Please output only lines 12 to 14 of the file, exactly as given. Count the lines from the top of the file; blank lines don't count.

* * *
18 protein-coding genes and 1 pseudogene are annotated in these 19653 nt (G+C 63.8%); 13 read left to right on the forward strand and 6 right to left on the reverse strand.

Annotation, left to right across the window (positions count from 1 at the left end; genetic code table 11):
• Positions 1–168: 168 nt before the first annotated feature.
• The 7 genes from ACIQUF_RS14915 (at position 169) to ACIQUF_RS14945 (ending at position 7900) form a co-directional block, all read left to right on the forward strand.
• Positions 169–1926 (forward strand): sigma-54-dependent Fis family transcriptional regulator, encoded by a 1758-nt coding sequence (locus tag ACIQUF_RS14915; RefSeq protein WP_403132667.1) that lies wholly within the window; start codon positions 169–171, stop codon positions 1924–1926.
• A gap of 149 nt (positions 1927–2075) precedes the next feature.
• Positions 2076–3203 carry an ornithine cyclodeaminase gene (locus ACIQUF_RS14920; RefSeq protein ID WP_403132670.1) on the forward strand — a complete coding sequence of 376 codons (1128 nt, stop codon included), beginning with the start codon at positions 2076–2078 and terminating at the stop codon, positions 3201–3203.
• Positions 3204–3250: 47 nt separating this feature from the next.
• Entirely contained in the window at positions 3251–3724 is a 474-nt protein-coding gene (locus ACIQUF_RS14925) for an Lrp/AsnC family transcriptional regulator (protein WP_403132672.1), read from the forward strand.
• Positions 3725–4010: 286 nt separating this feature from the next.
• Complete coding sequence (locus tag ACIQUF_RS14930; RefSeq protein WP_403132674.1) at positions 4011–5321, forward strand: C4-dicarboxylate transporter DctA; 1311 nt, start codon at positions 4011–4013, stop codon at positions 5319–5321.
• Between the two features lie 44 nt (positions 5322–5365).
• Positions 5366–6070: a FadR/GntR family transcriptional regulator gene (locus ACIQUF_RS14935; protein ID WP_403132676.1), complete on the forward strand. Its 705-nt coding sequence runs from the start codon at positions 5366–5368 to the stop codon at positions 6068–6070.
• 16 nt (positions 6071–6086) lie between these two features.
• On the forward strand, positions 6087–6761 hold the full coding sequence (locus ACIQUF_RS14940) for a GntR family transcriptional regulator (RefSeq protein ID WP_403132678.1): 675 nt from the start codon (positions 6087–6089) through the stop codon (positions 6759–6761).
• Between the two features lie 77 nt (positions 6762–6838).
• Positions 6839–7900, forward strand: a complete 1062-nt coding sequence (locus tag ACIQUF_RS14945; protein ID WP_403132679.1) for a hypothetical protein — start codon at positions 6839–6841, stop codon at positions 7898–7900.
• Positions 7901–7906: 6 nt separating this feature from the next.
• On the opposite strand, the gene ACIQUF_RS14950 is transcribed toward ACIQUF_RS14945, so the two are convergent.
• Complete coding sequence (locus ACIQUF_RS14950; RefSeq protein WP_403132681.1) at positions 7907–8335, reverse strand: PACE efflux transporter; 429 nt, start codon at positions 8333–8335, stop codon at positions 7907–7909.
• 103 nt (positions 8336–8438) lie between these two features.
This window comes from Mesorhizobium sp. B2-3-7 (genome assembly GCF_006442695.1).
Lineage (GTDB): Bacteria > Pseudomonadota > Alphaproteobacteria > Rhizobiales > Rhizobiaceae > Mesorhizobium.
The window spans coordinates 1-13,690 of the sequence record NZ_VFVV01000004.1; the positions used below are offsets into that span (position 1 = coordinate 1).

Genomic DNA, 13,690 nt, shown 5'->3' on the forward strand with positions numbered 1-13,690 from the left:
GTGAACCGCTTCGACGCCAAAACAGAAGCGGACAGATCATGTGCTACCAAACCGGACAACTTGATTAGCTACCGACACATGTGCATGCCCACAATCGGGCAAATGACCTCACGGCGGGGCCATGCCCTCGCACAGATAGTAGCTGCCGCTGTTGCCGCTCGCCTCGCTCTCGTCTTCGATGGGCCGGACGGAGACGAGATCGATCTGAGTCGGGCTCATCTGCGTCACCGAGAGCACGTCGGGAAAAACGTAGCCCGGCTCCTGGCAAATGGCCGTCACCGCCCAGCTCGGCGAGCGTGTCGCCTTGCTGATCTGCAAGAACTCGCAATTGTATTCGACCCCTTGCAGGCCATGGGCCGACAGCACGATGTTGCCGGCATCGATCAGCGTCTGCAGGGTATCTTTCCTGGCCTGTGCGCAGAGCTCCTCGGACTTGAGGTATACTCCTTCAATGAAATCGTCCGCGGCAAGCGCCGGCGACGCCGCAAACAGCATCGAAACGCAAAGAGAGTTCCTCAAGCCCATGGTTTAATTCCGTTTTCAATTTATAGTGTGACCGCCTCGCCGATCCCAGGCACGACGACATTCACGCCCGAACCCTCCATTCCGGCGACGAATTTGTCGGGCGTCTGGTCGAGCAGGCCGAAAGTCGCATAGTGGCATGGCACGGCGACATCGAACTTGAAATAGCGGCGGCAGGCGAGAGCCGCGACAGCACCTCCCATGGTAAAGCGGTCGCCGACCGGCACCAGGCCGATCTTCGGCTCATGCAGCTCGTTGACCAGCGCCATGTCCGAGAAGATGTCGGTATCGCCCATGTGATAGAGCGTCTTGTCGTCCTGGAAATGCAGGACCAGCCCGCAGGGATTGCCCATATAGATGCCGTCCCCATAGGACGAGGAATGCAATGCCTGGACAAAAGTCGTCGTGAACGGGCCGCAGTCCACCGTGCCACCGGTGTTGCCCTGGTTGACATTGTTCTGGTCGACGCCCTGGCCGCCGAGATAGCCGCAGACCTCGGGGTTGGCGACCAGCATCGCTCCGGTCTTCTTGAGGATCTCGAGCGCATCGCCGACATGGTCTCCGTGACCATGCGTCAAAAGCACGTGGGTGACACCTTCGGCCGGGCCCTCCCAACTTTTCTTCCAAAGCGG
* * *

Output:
• Between the two features lie 44 nt (positions 5322–5365).
• Positions 5366–6070: a FadR/GntR family transcriptional regulator gene (locus ACIQUF_RS14935; protein ID WP_403132676.1), complete on the forward strand. Its 705-nt coding sequence runs from the start codon at positions 5366–5368 to the stop codon at positions 6068–6070.
• 16 nt (positions 6071–6086) lie between these two features.